- Tell a guy that he only has to count the laces on one side of a baseball to get the total count. Then sit back and watch his curiosity get the better of him. As he’s trying to concentrate on counting, wait till he’s up to about 40 or so, then walk up silently behind him and start whispering ……. 14 …22 …5 …19 ….
- A baseball that’s been pretty well banged around, inning after inning, has a way of talking to a pitcher. After being wacked repeatedly for a single, countless frozen ropes to the shortstop, repeated high flies deep into the outfield, give the ball to the pitcher sitting in the dugout and say, “ I think that little guy is trying to tell ya something.”
When your guy says, “What?” Say, “Its saying… thanks a lot Rudy.”
- I had a pitcher that always had a smile during his entire presence on the mound. A few years after he was gone, I found out why the smiles. It seems that he had what he called a “saddle back” glove. This glove had on the outside back, a sewed in piece of leather that his middle finger would slip into, while the rest of his fingers and thumb would remain in the glove. He would get extra pleasure and a boost in self-confidence, buy putting the glove up to his face, just enough so he could see over the fingers, then discretely show the batter the “bird.”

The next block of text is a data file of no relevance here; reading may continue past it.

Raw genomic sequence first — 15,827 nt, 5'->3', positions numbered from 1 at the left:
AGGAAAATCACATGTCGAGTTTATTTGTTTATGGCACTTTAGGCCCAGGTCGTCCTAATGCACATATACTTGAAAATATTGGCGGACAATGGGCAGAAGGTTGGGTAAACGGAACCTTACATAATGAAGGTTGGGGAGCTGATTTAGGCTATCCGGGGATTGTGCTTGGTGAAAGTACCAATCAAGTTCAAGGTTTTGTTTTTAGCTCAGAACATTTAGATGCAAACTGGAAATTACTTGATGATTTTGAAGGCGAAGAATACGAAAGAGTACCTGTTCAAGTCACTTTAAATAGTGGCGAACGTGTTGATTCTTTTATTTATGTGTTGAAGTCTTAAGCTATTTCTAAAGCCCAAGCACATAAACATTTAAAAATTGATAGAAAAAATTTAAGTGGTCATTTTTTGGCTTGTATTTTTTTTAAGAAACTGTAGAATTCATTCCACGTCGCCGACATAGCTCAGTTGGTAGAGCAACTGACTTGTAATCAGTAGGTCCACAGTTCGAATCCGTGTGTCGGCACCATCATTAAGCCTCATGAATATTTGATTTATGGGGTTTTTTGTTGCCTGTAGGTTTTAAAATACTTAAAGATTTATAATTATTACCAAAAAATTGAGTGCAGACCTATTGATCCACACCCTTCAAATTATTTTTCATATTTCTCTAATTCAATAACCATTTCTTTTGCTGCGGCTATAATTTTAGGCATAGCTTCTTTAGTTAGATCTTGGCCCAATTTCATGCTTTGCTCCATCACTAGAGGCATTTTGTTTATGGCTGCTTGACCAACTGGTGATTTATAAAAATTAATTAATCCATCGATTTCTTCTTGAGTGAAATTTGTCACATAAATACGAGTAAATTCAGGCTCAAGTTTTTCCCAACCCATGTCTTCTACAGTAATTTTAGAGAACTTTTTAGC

In collegiate summer league, we’d see who could get the bat boy to ask the umpire for the box of left handed curveballs or the key to the batter’s box.
How about those guys who would talk to the ball? Like Mark Fidrych, who actually conversed with the ball between pitches. And there was a guy named Bill Faul, who it was said would hypnotize his pitching arm or otherwise talk to it: “Hi, arm” or “How’re you doing, arm?” or “All right, do your stuff, arm”—not that it did much good because he had his shortcomings as a pitcher.
On a related note, we would pick a random freshmen each year in college to “plug the plate” after practice. We would proceed to try to contain our laughs as they busted their butts trying to pry the plate out of the ground.